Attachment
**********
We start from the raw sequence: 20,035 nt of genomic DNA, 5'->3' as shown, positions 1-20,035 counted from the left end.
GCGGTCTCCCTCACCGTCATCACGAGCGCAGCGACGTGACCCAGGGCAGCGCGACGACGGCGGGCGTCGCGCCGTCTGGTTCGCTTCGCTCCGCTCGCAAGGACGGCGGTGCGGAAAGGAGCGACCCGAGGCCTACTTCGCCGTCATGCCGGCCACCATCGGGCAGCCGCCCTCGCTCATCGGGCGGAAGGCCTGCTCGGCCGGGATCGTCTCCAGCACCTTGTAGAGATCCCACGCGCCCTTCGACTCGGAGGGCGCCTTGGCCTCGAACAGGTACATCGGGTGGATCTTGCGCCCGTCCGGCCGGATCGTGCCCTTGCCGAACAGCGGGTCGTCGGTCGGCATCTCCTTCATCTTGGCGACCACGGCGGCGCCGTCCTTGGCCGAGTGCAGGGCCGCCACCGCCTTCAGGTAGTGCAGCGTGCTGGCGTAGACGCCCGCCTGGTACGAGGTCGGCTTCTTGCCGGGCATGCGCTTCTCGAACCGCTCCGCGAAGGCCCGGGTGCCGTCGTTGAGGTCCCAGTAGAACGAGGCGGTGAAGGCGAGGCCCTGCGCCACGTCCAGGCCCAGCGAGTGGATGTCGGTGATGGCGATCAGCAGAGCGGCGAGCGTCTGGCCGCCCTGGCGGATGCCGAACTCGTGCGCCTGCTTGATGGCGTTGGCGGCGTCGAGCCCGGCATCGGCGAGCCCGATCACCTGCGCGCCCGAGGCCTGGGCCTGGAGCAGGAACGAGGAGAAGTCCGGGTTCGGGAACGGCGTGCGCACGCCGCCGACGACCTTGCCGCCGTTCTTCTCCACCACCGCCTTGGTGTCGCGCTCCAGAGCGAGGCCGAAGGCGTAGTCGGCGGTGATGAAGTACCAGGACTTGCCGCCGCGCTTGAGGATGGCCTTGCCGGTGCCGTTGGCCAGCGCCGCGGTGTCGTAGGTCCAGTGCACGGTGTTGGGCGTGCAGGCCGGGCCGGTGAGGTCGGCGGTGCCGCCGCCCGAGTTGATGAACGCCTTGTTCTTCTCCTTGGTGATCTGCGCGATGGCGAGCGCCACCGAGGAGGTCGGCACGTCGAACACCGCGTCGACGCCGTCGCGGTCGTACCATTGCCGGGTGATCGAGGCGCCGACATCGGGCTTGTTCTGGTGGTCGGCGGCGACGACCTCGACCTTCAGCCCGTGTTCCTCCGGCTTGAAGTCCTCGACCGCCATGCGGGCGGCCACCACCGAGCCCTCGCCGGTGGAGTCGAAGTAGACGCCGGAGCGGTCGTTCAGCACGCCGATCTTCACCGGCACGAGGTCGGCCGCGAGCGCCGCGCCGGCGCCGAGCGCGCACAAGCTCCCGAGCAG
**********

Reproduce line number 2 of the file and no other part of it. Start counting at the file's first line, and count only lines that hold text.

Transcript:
GCGGTCTCCCTCACCGTCATCACGAGCGCAGCGACGTGACCCAGGGCAGCGCGACGACGGCGGGCGTCGCGCCGTCTGGTTCGCTTCGCTCCGCTCGCAAGGACGGCGGTGCGGAAAGGAGCGACCCGAGGCCTACTTCGCCGTCATGCCGGCCACCATCGGGCAGCCGCCCTCGCTCATCGGGCGGAAGGCCTGCTCGGCCGGGATCGTCTCCAGCACCTTGTAGAGATCCCACGCGCCCTTCGACTCGGAGGGCGCCTTGGCCTCGAACAGGTACATCGGGTGGATCTTGCGCCCGTCCGGCCGGATCGTGCCCTTGCCGAACAGCGGGTCGTCGGTCGGCATCTCCTTCATCTTGGCGACCACGGCGGCGCCGTCCTTGGCCGAGTGCAGGGCCGCCACCGCCTTCAGGTAGTGCAGCGTGCTGGCGTAGACGCCCGCCTGGTACGAGGTCGGCTTCTTGCCGGGCATGCGCTTCTCGAACCGCTCCGCGAAGGCCCGGGTGCCGTCGTTGAGGTCCCAGTAGAACGAGGCGGTGAAGGCGAGGCCCTGCGCCACGTCCAGGCCCAGCGAGTGGATGTCGGTGATGGCGATCAGCAGAGCGGCGAGCGTCTGGCCGCCCTGGCGGATGCCGAACTCGTGCGCCTGCTTGATGGCGTTGGCGGCGTCGAGCCCGGCATCGGCGAGCCCGATCACCTGCGCGCCCGAGGCCTGGGCCTGGAGCAGGAACGAGGAGAAGTCCGGGTTCGGGAACGGCGTGCGCACGCCGCCGACGACCTTGCCGCCGTTCTTCTCCACCACCGCCTTGGTGTCGCGCTCCAGAGCGAGGCCGAAGGCGTAGTCGGCGGTGATGAAGTACCAGGACTTGCCGCCGCGCTTGAGGATGGCCTTGCCGGTGCCGTTGGCCAGCGCCGCGGTGTCGTAGGTCCAGTGCACGGTGTTGGGCGTGCAGGCCGGGCCGGTGAGGTCGGCGGTGCCGCCGCCCGAGTTGATGAACGCCTTGTTCTTCTCCTTGGTGATCTGCGCGATGGCGAGCGCCACCGAGGAGGTCGGCACGTCGAACACCGCGTCGACGCCGTCGCGGTCGTACCATTGCCGGGTGATCGAGGCGCCGACATCGGGCTTGTTCTGGTGGTCGGCGGCGACGACCTCGACCTTCAGCCCGTGTTCCTCCGGCTTGAAGTCCTCGACCGCCATGCGGGCGGCCACCACCGAGCCCTCGCCGGTGGAGTCGAAGTAGACGCCGGAGCGGTCGTTCAGCACGCCGATCTTCACCGGCACGAGGTCGGCCGCGAGCGCCGCGCCGGCGCCGAGCGCGCACAAGCTCCCGAGCAG